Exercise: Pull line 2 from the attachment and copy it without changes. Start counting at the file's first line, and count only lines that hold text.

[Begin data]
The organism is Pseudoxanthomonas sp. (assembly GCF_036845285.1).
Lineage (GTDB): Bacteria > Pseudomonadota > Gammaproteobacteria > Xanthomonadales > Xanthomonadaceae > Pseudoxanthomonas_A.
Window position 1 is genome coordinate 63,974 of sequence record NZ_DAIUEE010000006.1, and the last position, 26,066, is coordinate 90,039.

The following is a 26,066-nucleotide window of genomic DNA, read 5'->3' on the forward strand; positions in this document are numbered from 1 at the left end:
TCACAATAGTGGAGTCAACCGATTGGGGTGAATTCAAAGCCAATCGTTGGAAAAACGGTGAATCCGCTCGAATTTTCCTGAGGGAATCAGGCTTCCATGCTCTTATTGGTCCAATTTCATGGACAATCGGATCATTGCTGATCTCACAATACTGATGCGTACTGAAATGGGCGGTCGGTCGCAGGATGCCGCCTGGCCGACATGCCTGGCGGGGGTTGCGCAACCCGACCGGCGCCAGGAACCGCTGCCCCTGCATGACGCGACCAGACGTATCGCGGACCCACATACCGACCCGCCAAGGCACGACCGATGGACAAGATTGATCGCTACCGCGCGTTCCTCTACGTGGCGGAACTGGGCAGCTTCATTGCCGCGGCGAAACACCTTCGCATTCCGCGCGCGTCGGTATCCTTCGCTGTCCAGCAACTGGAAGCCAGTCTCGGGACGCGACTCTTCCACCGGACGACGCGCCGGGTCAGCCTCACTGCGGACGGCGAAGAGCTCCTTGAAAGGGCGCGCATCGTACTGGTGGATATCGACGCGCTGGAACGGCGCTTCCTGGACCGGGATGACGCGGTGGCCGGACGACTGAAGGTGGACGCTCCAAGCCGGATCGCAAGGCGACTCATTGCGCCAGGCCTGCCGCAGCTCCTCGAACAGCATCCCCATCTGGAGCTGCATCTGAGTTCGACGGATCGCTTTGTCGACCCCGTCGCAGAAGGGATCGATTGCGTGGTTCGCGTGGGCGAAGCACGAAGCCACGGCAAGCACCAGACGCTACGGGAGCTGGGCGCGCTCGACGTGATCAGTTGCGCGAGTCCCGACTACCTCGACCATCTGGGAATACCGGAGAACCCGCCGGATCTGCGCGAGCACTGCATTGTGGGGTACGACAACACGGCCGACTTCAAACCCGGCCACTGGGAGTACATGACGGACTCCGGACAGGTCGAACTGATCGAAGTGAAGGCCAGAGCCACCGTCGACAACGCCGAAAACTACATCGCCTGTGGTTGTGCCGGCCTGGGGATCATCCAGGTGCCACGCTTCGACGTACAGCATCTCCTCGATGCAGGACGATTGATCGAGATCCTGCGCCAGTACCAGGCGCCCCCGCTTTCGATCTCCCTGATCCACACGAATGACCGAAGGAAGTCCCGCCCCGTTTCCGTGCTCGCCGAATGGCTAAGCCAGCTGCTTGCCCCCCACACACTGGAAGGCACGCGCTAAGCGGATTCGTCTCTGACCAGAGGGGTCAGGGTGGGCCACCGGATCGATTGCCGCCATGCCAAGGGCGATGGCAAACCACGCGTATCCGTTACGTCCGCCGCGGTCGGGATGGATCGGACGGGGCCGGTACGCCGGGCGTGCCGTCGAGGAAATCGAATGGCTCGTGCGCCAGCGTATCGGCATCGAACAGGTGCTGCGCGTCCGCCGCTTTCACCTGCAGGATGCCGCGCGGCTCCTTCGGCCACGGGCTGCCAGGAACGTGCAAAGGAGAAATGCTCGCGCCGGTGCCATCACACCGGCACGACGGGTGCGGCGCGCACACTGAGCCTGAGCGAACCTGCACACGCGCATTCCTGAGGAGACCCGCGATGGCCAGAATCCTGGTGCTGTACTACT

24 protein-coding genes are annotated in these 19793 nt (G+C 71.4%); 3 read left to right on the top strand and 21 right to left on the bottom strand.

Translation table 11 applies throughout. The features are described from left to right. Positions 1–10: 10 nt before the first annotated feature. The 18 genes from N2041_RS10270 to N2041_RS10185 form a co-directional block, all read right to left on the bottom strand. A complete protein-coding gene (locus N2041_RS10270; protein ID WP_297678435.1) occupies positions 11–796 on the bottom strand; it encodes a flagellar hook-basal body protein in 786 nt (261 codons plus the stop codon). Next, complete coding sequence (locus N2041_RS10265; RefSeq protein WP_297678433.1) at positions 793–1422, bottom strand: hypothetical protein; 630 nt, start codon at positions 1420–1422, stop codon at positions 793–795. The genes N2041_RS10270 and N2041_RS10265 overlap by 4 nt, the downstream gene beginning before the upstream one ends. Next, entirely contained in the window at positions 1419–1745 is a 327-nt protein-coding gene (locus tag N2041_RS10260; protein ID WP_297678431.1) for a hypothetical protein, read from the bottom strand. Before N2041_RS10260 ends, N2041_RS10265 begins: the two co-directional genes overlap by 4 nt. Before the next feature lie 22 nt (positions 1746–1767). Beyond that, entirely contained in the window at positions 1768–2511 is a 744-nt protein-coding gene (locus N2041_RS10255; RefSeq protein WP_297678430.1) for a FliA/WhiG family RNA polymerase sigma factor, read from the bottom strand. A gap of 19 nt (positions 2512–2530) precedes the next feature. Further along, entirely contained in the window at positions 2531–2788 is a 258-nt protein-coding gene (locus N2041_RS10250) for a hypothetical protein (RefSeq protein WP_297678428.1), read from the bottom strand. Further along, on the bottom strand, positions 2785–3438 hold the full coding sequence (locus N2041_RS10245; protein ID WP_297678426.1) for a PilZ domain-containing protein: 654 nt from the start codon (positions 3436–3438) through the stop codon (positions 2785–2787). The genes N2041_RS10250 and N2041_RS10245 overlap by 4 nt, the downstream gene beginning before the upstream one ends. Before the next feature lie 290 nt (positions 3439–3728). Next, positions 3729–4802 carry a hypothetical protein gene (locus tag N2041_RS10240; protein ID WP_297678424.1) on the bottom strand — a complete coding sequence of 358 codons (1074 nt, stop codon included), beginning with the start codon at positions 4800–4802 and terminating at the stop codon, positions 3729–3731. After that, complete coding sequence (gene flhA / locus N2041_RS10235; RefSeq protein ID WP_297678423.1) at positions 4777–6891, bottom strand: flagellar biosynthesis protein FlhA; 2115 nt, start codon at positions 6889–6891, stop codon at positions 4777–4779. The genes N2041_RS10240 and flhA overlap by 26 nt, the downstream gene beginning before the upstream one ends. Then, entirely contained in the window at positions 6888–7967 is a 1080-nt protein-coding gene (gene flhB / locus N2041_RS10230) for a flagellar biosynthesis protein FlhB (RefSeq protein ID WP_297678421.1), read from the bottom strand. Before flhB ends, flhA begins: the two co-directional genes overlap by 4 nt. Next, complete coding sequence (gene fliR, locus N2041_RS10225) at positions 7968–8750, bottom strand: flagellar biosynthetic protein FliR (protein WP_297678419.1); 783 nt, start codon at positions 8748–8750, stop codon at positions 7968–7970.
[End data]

Lineage (GTDB): Bacteria > Pseudomonadota > Gammaproteobacteria > Xanthomonadales > Xanthomonadaceae > Pseudoxanthomonas_A.